June 15, 2000
Jazz With Jewish Roots
"George Gershwin Alone," the only one-man show ever permitted by the heirs of the composer for the commercial stage, began in the shadow of the Holocaust.
The year was 1995. Actor-pianist-composer Hershey Felder, fluent in French, Hebrew, Yiddish and English, had been invited to Poland to conduct interviews for Steven Spielberg's Survivors of the Shoah Visual History Foundation. Late one wintry night, he was summoned to the Cafe Haus in the old Jewish section of Cracow, where Helmuth Spryczer, who as a youth had been pressed into service as gofer to the notorious Dr. Josef Mengele, described how he used to amuse the Auschwitz guards by whistling Gershwin's "Rhapsody in Blue."
The piece saved his life, Spryczer said, though as he whistled he heard in the notes the clackity-clack of the cattle-cars and the screams of the dying. As Felder played the piece on the cafe's honky-tonk piano, well past midnight, he heard the screams, too.
Three years later, his monologue "SING! A Musical Journey" told the story of the survivor and the "Rhapsody" and earned mostly good reviews at UCLA's Freud Playhouse. The Los Angeles Times, in a laudatory notice, said that viewers would "never hear the 'Rhapsody' the same way again." Gershwin's heirs were not pleased. Apparently they were concerned that the play associated their forebear with the Holocaust.
Soon thereafter, Felder received a letter from an official at Warner/Chappell Music ordering him to cease performing the "Rhapsody" during his play. He had not secured the proper rights, the official said. Felder, now 31, was perplexed. A musical prodigy who had made his concert debut at age 11, he had performed the "Rhapsody" no fewer than 500 times; he would never disparage the piece or its composer. The "Rhapsody" was, in a way, his signature piece, the one a childhood friend had suggested he learn to make a name for himself. Felder knew he needed to convince the Gershwins that his play lauded the "Rhapsody" for saving a life.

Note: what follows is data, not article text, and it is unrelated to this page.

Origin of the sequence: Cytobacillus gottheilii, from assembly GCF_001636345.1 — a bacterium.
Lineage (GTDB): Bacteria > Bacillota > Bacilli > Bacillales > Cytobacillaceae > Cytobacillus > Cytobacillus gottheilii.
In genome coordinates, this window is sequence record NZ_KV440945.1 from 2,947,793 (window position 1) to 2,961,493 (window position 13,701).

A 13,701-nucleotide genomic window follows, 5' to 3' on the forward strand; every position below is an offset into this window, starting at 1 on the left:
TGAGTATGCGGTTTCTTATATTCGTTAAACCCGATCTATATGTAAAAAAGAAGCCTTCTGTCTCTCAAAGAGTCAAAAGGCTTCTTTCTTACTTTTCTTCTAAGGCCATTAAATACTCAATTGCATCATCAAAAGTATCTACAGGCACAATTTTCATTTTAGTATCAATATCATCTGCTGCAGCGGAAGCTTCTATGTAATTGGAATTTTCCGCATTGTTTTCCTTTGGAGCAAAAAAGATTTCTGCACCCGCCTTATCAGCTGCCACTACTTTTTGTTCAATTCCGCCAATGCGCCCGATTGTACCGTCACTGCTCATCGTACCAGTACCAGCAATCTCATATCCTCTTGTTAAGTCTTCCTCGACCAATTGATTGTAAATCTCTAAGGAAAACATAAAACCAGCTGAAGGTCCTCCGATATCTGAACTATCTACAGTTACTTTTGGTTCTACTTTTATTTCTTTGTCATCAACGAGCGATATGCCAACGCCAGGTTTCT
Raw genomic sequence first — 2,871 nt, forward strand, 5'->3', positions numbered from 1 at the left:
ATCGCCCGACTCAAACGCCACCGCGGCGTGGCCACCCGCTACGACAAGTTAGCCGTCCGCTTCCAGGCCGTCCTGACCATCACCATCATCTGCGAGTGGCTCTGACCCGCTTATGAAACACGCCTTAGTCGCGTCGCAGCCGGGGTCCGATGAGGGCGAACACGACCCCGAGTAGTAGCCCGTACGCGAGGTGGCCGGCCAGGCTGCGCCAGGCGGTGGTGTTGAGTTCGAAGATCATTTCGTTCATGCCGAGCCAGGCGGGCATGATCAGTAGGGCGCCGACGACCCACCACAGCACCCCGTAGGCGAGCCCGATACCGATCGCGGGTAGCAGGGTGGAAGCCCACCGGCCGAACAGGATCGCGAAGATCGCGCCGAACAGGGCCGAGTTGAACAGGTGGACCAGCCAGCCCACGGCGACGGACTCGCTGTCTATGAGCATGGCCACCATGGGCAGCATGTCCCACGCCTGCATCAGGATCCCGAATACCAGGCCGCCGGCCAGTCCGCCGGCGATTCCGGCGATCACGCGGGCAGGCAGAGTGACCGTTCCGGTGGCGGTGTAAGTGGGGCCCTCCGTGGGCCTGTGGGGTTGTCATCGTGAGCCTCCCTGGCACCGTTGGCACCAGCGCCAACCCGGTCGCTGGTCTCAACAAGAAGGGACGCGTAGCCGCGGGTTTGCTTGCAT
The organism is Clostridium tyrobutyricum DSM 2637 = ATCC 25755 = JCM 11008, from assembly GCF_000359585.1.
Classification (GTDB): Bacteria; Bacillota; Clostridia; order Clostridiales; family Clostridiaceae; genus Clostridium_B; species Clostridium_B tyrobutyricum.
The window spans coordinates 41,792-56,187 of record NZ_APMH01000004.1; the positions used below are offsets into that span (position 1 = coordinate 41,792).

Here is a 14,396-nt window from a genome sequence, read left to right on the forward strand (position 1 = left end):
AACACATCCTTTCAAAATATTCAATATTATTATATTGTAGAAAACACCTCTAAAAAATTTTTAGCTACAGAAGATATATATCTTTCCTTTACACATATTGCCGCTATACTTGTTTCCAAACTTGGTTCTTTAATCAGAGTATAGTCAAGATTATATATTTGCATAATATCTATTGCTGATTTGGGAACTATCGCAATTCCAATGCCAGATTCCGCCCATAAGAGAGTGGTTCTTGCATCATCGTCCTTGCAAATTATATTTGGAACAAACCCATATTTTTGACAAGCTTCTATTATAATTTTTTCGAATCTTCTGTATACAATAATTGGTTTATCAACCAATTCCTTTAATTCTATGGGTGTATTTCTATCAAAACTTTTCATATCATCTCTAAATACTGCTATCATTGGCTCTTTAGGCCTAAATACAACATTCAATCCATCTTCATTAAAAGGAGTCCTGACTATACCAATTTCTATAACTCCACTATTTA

Discreetly, he acquired the telephone number of Gershwin's nephew, Leopold Godowsky III, through cabaret artist Michael Feinstein. Shaking, he picked up the telephone.
Over the next year, the Montreal native, who hails from a prominent Canadian rabbinical family, befriended the Gershwin heirs in Los Angeles and New York. The pianist even hosted the bris of the composer's great-grandnephew at the Canadian consular residence in Hancock Park, where he lives with consul general Kim Campbell, the former Canadian prime minister, who is in her early 50's and, Felder says, his "partner in life and in art."
Three generations of Gershwins filed past the massive wooden portal of the brick mansion, adorned with the mezuzah that had been a gift to Felder and Campbell from actor Chaim Topol. In the vast living room decorated with gilded mirrors and frescoed portals, they raptly listened as Felder serenaded the baby with a performance of the "Rhapsody in Blue."
Around the same time, a screenwriter friend suggested to Felder that he scrap the idea for "SING!" as his Broadway debut. A Holocaust-themed play, after all, wasn't the way to make a big splash in New York. Why not write a one-man show about George Gershwin, she suggested. Felder's physical resemblance to the late Jewish-American composer was striking, after all.